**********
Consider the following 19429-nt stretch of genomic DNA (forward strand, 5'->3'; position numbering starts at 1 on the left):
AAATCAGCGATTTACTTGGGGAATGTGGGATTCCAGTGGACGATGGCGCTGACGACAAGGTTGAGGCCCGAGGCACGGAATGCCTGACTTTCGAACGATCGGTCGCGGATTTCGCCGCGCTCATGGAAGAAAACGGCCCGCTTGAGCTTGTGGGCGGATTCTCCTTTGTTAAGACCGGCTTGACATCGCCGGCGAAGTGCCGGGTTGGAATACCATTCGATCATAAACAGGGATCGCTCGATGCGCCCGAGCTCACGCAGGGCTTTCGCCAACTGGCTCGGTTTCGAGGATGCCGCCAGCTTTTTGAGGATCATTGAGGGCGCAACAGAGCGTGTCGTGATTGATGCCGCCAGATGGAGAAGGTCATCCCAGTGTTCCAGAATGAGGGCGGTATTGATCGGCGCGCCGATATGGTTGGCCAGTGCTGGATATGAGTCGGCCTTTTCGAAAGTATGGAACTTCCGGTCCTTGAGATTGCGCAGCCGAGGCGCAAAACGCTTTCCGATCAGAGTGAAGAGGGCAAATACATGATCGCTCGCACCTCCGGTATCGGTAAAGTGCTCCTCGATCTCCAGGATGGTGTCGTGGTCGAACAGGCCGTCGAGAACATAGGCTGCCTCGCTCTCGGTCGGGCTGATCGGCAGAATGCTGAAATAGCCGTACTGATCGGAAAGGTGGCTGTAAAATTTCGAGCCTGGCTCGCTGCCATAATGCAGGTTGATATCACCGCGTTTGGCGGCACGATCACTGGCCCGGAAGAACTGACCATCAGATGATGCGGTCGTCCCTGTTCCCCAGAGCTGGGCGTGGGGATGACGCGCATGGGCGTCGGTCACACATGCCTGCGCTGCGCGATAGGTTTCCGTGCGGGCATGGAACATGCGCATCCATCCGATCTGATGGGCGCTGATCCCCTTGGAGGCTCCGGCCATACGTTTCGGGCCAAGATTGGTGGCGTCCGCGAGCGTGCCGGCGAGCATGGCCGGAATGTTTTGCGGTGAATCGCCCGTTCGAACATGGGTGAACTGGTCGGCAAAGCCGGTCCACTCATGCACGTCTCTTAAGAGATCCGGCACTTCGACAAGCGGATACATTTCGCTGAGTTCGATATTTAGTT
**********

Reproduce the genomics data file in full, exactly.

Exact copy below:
Consider the following 19429-nt stretch of genomic DNA (forward strand, 5'->3'; position numbering starts at 1 on the left):
AAATCAGCGATTTACTTGGGGAATGTGGGATTCCAGTGGACGATGGCGCTGACGACAAGGTTGAGGCCCGAGGCACGGAATGCCTGACTTTCGAACGATCGGTCGCGGATTTCGCCGCGCTCATGGAAGAAAACGGCCCGCTTGAGCTTGTGGGCGGATTCTCCTTTGTTAAGACCGGCTTGACATCGCCGGCGAAGTGCCGGGTTGGAATACCATTCGATCATAAACAGGGATCGCTCGATGCGCCCGAGCTCACGCAGGGCTTTCGCCAACTGGCTCGGTTTCGAGGATGCCGCCAGCTTTTTGAGGATCATTGAGGGCGCAACAGAGCGTGTCGTGATTGATGCCGCCAGATGGAGAAGGTCATCCCAGTGTTCCAGAATGAGGGCGGTATTGATCGGCGCGCCGATATGGTTGGCCAGTGCTGGATATGAGTCGGCCTTTTCGAAAGTATGGAACTTCCGGTCCTTGAGATTGCGCAGCCGAGGCGCAAAACGCTTTCCGATCAGAGTGAAGAGGGCAAATACATGATCGCTCGCACCTCCGGTATCGGTAAAGTGCTCCTCGATCTCCAGGATGGTGTCGTGGTCGAACAGGCCGTCGAGAACATAGGCTGCCTCGCTCTCGGTCGGGCTGATCGGCAGAATGCTGAAATAGCCGTACTGATCGGAAAGGTGGCTGTAAAATTTCGAGCCTGGCTCGCTGCCATAATGCAGGTTGATATCACCGCGTTTGGCGGCACGATCACTGGCCCGGAAGAACTGACCATCAGATGATGCGGTCGTCCCTGTTCCCCAGAGCTGGGCGTGGGGATGACGCGCATGGGCGTCGGTCACACATGCCTGCGCTGCGCGATAGGTTTCCGTGCGGGCATGGAACATGCGCATCCATCCGATCTGATGGGCGCTGATCCCCTTGGAGGCTCCGGCCATACGTTTCGGGCCAAGATTGGTGGCGTCCGCGAGCGTGCCGGCGAGCATGGCCGGAATGTTTTGCGGTGAATCGCCCGTTCGAACATGGGTGAACTGGTCGGCAAAGCCGGTCCACTCATGCACGTCTCTTAAGAGATCCGGCACTTCGACAAGCGGATACATTTCGCTGAGTTCGATATTTAGTT